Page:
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Triora short film review


Directed by: #SidDuit

Written by: #SidDuit


Writing seems to be a profession that has a knack for driving one crazy. From Hemmingway to Hunter S. Thompson, through to fictional cases like Jack Torrance, there seems to be something about putting words down on paper that overtakes the mind – although at least Hemmingway never chased anyone down with an axe (that we know of). Either way, if you’re going to lose it, you might as well do it somewhere scenic. The atmospheric Triora shows that Northern Italy isn’t a bad place to pick…

Zeno (Dirk Gunther Mohr) is a struggling writer who receives an intriguing offer. He travels to a small Italian town – Triora – to meet his new employer, the enigmatic Livia (Erin Jo Harris). She explains the assignment she has recruited him for and the pair start collaborating. But as he delves into the project further, he starts experiencing strange incidences – all seemingly linked to his new partner. He is faced with a choice of whether to embrace the illusion, or to reject his experiences and seek out the truth.

Triora is a deeply atmospheric and surreal short film that is strong on style but lower on story. The plot is light, and left rather open for the viewer to fill in many of the details for themselves. Given the mysterious theme of the film this easing on the side of the story serves the piece quite nicely, and leaves audiences ruminating on the nature of Zeno’s time in the town. There is enough here plot-wise to keep viewers engaged and on the edge of their seat without being unsatisfied in the end – despite much being left open to interpretation.

The performances from Dirk Gunther Mohr and Erin Jo Harris as Zeno and Livia are charismatic and flowing with chemistry, as the exact natures of each character dances around the other. We experience the film through Zeno’s perspective and therefore see him as an open and honest book – contrasting brilliantly with the unknowable and illusive Livia. The unusual power dynamic between the pair is enough to make up for any plot elements that are lacking.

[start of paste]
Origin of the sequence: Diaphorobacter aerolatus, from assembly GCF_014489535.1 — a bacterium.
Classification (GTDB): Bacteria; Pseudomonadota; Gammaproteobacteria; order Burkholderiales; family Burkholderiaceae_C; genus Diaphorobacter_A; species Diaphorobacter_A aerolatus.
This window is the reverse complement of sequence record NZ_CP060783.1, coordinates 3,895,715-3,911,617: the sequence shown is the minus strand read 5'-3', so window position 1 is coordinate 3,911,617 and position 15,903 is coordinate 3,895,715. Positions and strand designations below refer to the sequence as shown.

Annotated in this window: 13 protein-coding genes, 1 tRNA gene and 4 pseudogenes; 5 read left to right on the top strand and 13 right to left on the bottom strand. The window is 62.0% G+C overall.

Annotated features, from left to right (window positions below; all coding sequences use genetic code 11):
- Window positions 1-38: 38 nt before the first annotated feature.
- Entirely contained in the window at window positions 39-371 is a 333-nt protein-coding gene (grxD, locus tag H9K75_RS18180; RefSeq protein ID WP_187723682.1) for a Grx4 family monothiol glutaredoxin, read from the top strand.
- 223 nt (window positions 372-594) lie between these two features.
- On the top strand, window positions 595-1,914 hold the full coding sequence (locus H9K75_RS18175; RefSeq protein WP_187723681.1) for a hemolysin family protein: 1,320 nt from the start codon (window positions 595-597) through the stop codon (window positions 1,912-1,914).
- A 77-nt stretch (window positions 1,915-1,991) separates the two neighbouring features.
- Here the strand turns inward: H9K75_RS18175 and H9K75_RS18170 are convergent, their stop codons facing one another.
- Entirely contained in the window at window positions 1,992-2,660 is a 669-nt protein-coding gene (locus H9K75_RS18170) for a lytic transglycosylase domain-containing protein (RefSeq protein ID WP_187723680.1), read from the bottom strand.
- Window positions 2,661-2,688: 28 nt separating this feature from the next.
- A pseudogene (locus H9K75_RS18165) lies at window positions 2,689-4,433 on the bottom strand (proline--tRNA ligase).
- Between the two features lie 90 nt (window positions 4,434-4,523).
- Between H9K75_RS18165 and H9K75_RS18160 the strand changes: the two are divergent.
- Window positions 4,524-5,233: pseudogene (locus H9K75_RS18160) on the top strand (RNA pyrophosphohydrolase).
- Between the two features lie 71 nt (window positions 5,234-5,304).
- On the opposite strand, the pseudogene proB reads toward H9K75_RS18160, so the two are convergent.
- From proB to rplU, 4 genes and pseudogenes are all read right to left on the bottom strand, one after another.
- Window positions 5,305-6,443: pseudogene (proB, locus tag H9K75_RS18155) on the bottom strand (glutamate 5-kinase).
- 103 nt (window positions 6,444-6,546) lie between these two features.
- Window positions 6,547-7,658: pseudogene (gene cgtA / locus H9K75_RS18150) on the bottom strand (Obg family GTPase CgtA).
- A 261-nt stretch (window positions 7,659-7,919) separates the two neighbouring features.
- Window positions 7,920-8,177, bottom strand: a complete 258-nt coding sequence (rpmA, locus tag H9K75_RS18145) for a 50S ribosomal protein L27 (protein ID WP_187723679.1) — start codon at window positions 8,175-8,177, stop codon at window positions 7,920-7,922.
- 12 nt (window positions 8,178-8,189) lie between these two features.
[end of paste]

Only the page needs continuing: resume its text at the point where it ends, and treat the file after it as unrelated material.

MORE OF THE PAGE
The film’s real strength (and biggest appeal) is the stunning Italian setting in which it was produced. The medieval town from which the movie takes its name is a beautiful, scenic and calming setting when it is required to be, but able to switch to a haunting and darkly threatening labyrinth as Zeno’s sanity turns against him. The beauty of the film is a testament to the abilities of director Sid Duit and cinematographer Stefan Mandersloot, who make the most of every corner of the town and the rolling hillsides that surround it. Style alone would not have been able to sustain a feature length piece, but the shorter running time allows for the film to thrive on atmosphere first.

Triora is very style-focused, but this should not be taken as a detraction for what is an engaging and mysterious short film for audiences to ponder.



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